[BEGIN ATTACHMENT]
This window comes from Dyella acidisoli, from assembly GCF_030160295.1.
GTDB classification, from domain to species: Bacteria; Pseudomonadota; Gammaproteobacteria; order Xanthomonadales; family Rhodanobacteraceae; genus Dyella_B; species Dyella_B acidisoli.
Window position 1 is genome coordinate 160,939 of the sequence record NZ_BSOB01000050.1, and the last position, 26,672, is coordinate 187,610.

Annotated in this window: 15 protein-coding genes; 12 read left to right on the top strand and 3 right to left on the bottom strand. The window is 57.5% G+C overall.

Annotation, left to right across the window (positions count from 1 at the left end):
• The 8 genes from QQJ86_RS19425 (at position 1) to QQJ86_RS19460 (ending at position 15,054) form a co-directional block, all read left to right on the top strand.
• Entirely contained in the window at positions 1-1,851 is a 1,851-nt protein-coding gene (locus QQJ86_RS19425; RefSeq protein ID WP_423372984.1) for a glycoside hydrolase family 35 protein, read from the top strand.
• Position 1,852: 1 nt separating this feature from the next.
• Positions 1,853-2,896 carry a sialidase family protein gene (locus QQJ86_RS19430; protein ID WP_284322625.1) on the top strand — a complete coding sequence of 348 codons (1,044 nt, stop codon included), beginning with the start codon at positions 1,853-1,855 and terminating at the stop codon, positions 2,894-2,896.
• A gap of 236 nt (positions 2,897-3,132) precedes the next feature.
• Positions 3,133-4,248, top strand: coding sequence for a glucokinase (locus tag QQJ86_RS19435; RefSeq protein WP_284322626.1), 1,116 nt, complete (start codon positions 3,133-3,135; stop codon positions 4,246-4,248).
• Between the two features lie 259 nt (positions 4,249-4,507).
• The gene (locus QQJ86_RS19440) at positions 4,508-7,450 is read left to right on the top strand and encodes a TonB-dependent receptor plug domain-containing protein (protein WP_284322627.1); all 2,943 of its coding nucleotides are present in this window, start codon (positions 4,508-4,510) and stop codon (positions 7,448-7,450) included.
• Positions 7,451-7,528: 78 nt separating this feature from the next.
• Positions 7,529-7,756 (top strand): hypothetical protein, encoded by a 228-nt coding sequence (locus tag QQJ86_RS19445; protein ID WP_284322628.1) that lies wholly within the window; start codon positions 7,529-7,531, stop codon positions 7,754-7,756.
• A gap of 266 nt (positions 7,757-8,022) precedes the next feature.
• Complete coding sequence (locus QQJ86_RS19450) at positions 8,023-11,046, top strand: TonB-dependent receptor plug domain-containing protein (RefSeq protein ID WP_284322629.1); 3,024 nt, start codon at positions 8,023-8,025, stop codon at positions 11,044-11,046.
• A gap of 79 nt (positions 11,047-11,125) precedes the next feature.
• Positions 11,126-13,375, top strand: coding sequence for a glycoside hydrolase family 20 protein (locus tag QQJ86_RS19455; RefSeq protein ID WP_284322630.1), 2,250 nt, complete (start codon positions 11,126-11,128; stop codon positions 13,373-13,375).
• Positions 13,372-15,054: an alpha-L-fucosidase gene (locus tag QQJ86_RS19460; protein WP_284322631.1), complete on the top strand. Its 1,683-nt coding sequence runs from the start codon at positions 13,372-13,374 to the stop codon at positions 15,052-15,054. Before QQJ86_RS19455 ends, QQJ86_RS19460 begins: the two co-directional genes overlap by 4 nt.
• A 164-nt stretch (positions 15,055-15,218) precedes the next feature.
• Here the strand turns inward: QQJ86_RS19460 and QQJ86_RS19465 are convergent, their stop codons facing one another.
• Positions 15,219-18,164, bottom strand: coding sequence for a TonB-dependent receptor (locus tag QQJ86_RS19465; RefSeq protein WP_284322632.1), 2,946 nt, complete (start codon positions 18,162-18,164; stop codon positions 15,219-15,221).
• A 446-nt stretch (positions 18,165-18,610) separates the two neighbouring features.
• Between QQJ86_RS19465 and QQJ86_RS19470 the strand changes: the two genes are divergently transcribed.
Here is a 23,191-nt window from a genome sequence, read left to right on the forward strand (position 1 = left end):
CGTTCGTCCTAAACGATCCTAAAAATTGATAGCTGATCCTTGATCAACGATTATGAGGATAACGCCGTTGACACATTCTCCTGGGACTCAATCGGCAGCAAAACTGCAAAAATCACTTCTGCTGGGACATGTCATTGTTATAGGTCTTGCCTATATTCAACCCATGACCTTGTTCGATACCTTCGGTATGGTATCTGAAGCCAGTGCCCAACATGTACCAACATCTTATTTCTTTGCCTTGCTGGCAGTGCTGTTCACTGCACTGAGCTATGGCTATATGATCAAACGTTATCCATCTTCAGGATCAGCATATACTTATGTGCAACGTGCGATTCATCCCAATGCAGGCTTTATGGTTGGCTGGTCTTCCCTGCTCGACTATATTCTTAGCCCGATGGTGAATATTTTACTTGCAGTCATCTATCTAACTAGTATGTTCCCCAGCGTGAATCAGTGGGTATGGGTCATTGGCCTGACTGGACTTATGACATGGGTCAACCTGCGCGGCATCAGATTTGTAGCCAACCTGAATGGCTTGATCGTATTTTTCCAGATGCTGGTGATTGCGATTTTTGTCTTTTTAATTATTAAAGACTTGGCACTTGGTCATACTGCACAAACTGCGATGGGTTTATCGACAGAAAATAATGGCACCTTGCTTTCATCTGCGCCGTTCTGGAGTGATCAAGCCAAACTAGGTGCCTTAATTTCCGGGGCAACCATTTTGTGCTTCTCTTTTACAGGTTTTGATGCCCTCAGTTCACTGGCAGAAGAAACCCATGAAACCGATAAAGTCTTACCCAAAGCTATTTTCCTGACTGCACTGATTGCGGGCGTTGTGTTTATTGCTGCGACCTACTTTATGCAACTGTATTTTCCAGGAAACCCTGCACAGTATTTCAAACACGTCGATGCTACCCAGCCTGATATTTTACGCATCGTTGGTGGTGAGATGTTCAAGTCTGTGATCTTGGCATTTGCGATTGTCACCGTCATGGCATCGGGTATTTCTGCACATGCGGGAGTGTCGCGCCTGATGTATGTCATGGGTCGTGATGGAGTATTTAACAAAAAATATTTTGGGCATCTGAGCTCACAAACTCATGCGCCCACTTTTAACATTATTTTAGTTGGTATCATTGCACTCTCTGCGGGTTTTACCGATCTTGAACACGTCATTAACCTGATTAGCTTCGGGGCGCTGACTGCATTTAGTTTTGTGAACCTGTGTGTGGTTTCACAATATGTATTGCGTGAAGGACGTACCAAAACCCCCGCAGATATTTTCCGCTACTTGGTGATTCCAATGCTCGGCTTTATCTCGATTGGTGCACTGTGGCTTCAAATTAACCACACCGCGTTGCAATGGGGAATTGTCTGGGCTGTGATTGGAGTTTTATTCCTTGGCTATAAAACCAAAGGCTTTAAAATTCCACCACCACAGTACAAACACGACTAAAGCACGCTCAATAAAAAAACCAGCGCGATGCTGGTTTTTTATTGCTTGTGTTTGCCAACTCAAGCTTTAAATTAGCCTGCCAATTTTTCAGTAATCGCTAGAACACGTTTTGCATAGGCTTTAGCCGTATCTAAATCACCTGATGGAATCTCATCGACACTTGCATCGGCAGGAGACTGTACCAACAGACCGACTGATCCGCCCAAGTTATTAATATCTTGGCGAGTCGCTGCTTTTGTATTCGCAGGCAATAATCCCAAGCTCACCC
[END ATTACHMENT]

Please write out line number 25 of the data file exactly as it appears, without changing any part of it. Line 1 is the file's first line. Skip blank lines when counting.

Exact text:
• Between QQJ86_RS19465 and QQJ86_RS19470 the strand changes: the two genes are divergently transcribed.